You can make metadata customizations in an application only when you are working in the Customization Developer role. In that role, customization features are enabled in the IDE (for example, the Customization Context window), while some other features are disabled (for example, you cannot create new customizable objects and you cannot edit non-customizable objects).
A customizable application can have multiple customization layers, for example,
site. Each layer can have multiple customization layer values, but only one such layer value from each layer is applied at run time.
When you open a customizable application in the Customization Developer role, JDeveloper reads the
adf-config.xml file to determine the customization classes to use and their order of precedence. JDeveloper also reads the
CustomizationLayerValues.xml file to determine the layer values to make available in the Customization Context window.
In the Customization Context window, you are allowed to select a customization layer and a layer value. The selected layer shown in the window is called the tip layer. The changes you make while in the Customization Developer role are applied to the tip layer.
If you have more than one customization layer, the order of layers presented in the Customization Context window is the same as the order of the customization classes specified in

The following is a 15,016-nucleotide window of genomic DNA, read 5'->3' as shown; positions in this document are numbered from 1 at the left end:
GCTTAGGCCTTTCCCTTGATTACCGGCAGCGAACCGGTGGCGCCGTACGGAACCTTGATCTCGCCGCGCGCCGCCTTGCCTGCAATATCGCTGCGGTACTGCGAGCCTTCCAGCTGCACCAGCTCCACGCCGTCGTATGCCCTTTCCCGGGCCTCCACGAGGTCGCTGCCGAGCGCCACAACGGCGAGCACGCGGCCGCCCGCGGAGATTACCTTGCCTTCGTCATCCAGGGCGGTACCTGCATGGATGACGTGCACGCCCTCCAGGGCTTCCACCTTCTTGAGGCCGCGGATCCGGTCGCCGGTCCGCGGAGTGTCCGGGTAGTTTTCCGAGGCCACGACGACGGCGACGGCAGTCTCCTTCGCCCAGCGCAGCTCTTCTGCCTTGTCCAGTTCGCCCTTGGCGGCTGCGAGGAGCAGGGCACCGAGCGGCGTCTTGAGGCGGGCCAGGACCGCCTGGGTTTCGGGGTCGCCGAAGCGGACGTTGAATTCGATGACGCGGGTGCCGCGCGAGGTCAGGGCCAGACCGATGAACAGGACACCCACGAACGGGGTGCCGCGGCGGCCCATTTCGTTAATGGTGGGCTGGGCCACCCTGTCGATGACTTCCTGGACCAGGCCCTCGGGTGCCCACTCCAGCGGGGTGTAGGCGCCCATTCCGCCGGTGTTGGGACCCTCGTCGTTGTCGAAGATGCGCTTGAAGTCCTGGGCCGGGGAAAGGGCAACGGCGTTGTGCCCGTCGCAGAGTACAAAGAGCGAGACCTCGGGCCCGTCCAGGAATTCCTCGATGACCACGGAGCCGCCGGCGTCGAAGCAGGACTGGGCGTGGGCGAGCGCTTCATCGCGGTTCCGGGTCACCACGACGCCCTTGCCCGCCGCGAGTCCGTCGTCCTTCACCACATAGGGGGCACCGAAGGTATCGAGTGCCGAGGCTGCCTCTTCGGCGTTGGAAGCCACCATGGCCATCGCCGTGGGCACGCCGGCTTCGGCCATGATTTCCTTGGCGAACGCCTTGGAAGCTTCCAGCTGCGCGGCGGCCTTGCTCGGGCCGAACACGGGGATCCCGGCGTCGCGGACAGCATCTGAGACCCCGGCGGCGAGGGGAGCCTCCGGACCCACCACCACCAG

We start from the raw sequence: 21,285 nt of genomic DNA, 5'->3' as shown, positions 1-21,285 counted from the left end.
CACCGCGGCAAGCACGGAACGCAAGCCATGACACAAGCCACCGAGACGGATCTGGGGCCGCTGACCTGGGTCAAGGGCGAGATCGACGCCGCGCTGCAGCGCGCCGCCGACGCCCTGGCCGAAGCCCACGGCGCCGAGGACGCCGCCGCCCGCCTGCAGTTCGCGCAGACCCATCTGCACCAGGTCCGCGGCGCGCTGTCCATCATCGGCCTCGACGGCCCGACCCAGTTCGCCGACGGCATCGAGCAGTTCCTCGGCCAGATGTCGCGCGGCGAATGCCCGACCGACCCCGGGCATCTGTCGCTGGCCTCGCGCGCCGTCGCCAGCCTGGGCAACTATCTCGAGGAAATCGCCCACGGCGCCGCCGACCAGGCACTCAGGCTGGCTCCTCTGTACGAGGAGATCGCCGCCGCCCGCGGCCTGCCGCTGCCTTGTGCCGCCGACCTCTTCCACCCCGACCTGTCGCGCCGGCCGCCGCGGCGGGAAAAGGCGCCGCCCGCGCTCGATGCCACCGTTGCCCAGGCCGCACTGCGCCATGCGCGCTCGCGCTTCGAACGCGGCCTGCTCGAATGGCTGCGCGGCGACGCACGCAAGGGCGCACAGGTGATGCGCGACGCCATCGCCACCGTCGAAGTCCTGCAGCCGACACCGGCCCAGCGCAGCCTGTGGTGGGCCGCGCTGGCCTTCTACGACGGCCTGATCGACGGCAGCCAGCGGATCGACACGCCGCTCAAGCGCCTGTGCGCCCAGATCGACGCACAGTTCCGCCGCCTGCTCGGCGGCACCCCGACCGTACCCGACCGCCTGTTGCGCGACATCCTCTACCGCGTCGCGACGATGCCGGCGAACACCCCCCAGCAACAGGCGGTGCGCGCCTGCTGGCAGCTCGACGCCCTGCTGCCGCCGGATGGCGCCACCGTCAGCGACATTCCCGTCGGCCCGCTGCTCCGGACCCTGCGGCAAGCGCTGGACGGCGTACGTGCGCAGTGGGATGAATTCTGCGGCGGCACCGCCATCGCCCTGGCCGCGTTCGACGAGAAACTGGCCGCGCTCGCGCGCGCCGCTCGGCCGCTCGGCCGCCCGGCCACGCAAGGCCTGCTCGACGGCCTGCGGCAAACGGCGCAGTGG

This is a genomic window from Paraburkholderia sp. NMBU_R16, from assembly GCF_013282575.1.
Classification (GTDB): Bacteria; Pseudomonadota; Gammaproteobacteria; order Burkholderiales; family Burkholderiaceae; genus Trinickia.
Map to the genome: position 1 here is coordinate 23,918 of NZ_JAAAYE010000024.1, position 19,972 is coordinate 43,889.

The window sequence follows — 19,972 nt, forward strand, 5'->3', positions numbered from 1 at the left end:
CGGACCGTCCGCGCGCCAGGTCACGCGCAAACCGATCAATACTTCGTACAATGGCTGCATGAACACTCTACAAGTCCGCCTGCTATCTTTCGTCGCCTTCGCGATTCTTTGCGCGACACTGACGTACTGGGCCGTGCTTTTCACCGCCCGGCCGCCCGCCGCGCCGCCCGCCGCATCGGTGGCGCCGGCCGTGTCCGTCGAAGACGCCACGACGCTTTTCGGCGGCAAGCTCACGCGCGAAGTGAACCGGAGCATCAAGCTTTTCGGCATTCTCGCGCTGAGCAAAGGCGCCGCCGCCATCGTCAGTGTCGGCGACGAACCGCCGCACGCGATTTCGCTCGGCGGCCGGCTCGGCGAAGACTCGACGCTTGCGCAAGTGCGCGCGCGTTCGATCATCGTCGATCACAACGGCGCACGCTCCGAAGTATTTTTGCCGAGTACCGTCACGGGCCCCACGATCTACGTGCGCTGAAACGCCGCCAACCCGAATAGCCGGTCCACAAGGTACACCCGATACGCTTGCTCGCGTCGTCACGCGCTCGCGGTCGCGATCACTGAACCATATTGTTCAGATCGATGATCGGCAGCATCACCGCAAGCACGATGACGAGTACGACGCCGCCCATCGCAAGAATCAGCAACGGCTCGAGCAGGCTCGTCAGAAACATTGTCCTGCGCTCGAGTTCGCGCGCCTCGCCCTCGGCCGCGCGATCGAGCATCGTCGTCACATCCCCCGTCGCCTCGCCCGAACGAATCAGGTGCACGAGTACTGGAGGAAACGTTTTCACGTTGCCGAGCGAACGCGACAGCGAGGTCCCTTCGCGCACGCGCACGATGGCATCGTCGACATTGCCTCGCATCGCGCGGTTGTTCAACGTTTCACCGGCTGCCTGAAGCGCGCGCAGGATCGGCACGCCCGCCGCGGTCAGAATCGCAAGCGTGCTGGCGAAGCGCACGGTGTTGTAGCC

adf-config.xml. For example, suppose you have the following in
<adf-config xmlns="http://xmlns.oracle.com/adf/config" ...> <adf-mds-config xmlns="http://xmlns.oracle.com/adf/mds/config"> <mds-config xmlns="http://xmlns.oracle.com/mds/config" ...> <cust-config> <match path="/"> <customization-class name="oracle.model.mycompany.IndustryCC"/> <customization-class name="oracle.model.mycompany.SiteCC"/> </match> </cust-config> </mds-config> </adf-mds-config> </adf-config>
Upon launching JDeveloper in the Customization Developer role, the last customization class listed within the
<cust-config> element will act as the tip layer, as shown in the following illustration of the Customization Context window:
When you select another customization layer, the selected layer then becomes the new tip layer for which you want customizations to be implemented:
Layer values from multiple customization layers can be applied, in a specified order of precedence, on top of the base application metadata. The metadata displayed in the JDeveloper editors is a combination of the base application metadata and the customization layers up to and including the tip layer (according to the precedence set in
adf-config.xml), with the values specified in the Customization Context window for each layer.
For example, the following Customization Context window illustration shows that customizations in the
financial layer value of the
industry layer are applied to the base application, and then customizations in the
remoteoffices layer value of the
site layer are applied:
The customization context of a customized application is defined by the set of customization layers applied to the base definition of the application. At the bottom of the Customization Context window, the customization context changes to reflect your selection.
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